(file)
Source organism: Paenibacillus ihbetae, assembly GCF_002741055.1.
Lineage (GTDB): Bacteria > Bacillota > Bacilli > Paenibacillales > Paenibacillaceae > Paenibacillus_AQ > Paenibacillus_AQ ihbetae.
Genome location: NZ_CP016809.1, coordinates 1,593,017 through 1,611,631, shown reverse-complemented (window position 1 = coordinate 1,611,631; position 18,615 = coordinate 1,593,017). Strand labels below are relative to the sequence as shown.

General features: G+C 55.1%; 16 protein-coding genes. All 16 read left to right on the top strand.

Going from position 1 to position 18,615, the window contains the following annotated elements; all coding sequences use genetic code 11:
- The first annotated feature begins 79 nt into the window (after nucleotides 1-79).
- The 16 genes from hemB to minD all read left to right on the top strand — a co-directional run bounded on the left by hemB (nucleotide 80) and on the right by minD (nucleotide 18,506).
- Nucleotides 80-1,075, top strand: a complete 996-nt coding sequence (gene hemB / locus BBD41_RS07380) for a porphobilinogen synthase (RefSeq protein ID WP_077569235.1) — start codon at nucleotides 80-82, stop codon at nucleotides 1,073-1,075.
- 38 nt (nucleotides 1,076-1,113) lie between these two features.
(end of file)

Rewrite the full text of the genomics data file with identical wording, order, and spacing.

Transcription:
Source organism: Paenibacillus ihbetae, assembly GCF_002741055.1.
Lineage (GTDB): Bacteria > Bacillota > Bacilli > Paenibacillales > Paenibacillaceae > Paenibacillus_AQ > Paenibacillus_AQ ihbetae.
Genome location: NZ_CP016809.1, coordinates 1,593,017 through 1,611,631, shown reverse-complemented (window position 1 = coordinate 1,611,631; position 18,615 = coordinate 1,593,017). Strand labels below are relative to the sequence as shown.

General features: G+C 55.1%; 16 protein-coding genes. All 16 read left to right on the top strand.

Going from position 1 to position 18,615, the window contains the following annotated elements; all coding sequences use genetic code 11:
- The first annotated feature begins 79 nt into the window (after nucleotides 1-79).
- The 16 genes from hemB to minD all read left to right on the top strand — a co-directional run bounded on the left by hemB (nucleotide 80) and on the right by minD (nucleotide 18,506).
- Nucleotides 80-1,075, top strand: a complete 996-nt coding sequence (gene hemB / locus BBD41_RS07380) for a porphobilinogen synthase (RefSeq protein ID WP_077569235.1) — start codon at nucleotides 80-82, stop codon at nucleotides 1,073-1,075.
- 38 nt (nucleotides 1,076-1,113) lie between these two features.